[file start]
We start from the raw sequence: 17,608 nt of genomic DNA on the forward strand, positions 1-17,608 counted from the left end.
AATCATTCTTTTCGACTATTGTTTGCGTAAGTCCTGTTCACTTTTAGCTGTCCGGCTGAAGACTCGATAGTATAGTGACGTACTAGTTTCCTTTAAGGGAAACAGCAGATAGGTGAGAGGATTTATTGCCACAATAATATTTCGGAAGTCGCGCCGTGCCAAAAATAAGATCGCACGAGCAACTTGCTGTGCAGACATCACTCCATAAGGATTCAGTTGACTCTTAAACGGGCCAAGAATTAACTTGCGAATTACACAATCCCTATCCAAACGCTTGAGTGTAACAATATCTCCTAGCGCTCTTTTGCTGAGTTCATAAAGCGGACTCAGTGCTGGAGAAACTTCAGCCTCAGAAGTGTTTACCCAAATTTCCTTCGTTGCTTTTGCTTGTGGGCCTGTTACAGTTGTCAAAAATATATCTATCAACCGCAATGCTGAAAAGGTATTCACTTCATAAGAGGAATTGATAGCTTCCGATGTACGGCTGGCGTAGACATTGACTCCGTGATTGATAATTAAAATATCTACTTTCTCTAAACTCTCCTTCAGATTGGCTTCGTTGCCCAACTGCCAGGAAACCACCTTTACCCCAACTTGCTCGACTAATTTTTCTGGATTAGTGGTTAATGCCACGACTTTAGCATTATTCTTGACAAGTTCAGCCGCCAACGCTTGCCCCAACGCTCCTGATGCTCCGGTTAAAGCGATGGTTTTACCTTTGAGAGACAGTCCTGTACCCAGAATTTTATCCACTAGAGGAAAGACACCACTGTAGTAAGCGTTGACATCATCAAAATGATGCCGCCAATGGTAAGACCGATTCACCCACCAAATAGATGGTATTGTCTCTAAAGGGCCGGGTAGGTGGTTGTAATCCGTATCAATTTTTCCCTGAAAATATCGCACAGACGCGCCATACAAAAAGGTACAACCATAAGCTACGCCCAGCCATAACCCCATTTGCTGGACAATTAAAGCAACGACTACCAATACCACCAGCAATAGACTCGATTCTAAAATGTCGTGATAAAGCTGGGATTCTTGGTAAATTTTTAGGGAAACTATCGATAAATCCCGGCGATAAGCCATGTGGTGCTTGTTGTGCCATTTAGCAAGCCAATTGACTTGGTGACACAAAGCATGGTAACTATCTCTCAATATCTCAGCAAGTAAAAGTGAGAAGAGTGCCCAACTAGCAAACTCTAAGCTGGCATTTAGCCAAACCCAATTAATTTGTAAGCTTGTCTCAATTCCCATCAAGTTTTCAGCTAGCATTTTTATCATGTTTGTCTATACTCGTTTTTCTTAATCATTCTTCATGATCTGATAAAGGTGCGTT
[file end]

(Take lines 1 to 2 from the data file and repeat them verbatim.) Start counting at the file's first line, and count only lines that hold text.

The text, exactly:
We start from the raw sequence: 17,608 nt of genomic DNA on the forward strand, positions 1-17,608 counted from the left end.
AATCATTCTTTTCGACTATTGTTTGCGTAAGTCCTGTTCACTTTTAGCTGTCCGGCTGAAGACTCGATAGTATAGTGACGTACTAGTTTCCTTTAAGGGAAACAGCAGATAGGTGAGAGGATTTATTGCCACAATAATATTTCGGAAGTCGCGCCGTGCCAAAAATAAGATCGCACGAGCAACTTGCTGTGCAGACATCACTCCATAAGGATTCAGTTGACTCTTAAACGGGCCAAGAATTAACTTGCGAATTACACAATCCCTATCCAAACGCTTGAGTGTAACAATATCTCCTAGCGCTCTTTTGCTGAGTTCATAAAGCGGACTCAGTGCTGGAGAAACTTCAGCCTCAGAAGTGTTTACCCAAATTTCCTTCGTTGCTTTTGCTTGTGGGCCTGTTACAGTTGTCAAAAATATATCTATCAACCGCAATGCTGAAAAGGTATTCACTTCATAAGAGGAATTGATAGCTTCCGATGTACGGCTGGCGTAGACATTGACTCCGTGATTGATAATTAAAATATCTACTTTCTCTAAACTCTCCTTCAGATTGGCTTCGTTGCCCAACTGCCAGGAAACCACCTTTACCCCAACTTGCTCGACTAATTTTTCTGGATTAGTGGTTAATGCCACGACTTTAGCATTATTCTTGACAAGTTCAGCCGCCAACGCTTGCCCCAACGCTCCTGATGCTCCGGTTAAAGCGATGGTTTTACCTTTGAGAGACAGTCCTGTACCCAGAATTTTATCCACTAGAGGAAAGACACCACTGTAGTAAGCGTTGACATCATCAAAATGATGCCGCCAATGGTAAGACCGATTCACCCACCAAATAGATGGTATTGTCTCTAAAGGGCCGGGTAGGTGGTTGTAATCCGTATCAATTTTTCCCTGAAAATATCGCACAGACGCGCCATACAAAAAGGTACAACCATAAGCTACGCCCAGCCATAACCCCATTTGCTGGACAATTAAAGCAACGACTACCAATACCACCAGCAATAGACTCGATTCTAAAATGTCGTGATAAAGCTGGGATTCTTGGTAAATTTTTAGGGAAACTATCGATAAATCCCGGCGATAAGCCATGTGGTGCTTGTTGTGCCATTTAGCAAGCCAATTGACTTGGTGACACAAAGCATGGTAACTATCTCTCAATATCTCAGCAAGTAAAAGTGAGAAGAGTGCCCAACTAGCAAACTCTAAGCTGGCATTTAGCCAAACCCAATTAATTTGTAAGCTTGTCTCAATTCCCATCAAGTTTTCAGCTAGCATTTTTATCATGTTTGTCTATACTCGTTTTTCTTAATCATTCTTCATGATCTGATAAAGGTGCGTT